> >>> "collapse" is not the right word here - I suggest "issues", "impacts",
> >>> "effects" or "problems".
> >>
> >> We are fine with any of those alternatives.  How about impacts.
> >>
> >>>
> >>> Section 7
> >>>
> >>> The long enumerated list of requirements is not an easy read.  It would be
> >>> better if these could somehow be grouped by functional category, e.g.,
> >>> security, transport interactions, operational/administrative, etc.
> >>
> >> agree.  It is actually in sections in the XML (denoted by comments), we
> just
> >> did not promote those to visible sections in the txt.  I recall there being
> >> some issue with xml2rfc and numbering, but now that the numbers are set,
> this
> >> would not be hard to do.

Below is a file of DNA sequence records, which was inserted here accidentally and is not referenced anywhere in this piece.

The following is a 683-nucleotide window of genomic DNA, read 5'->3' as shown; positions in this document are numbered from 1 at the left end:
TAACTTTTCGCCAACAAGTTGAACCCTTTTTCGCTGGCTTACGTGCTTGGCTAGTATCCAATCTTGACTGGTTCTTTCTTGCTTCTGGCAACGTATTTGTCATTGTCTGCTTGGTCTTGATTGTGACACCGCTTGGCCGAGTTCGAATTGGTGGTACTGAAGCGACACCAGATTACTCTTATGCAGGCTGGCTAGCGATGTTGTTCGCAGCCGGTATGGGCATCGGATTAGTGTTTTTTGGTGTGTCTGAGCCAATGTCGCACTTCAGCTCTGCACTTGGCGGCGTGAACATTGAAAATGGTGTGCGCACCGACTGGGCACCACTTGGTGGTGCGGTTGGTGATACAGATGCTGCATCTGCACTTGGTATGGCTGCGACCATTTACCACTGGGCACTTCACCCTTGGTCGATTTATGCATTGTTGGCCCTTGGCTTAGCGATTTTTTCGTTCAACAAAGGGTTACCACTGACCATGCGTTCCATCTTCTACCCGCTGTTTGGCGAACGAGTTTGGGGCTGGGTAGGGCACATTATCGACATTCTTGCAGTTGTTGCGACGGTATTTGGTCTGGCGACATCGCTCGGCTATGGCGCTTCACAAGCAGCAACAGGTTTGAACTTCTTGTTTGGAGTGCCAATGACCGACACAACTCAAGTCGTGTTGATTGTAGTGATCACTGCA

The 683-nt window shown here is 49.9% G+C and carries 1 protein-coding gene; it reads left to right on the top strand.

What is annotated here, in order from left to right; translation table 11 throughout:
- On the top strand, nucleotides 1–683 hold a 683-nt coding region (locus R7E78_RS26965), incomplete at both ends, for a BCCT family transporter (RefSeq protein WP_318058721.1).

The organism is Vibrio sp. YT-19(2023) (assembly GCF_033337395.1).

> >>
> >>
> >>>
> >>> idnits 2.12.17 noticed the non-standard RFC 2119 boilerplate - this is
> fine,
> >>> as the boilerplate has been appropriately modified for this draft that
> >>> expresses requirements (as opposed to a draft that specifies a protocol).
> >>>
> >>> idnits 2.12.17 got confused by the 3GPP and GSMA Informative References.
> >>> I assume that they're all sufficiently stable to be informative
> references.
> >>> However, [TR23.843] is a work in progress, and should be noted as such in
> >>> its reference - is this needed for any of the other 3GPP or GSMA
> references?
> >>
> >> 23.843 is the least stable reference.  I don't have any issue with pointing
> >> that out.  The part of it we are referencing is historical front matter
> >> though.
> >>
> >>
> >> I tried the web and downloaded versions of 2.12.17 and was not able to get
> the
> >> warnings you saw (about the references).  What did it say?
> >>
> >>
> >>>
> >>> Thanks,
> >>> --David
> >>> ----------------------------------------------------
> >>> David L. Black, Distinguished Engineer
> >>> EMC Corporation, 176 South St., Hopkinton, MA  01748
> >>> +1 (508) 293-7953             FAX: +1 (508) 293-7786
> >>> david.black@emc.com        Mobile: +1 (978) 394-7754
> >>> ----------------------------------------------------
> >>>
> >>
> >
>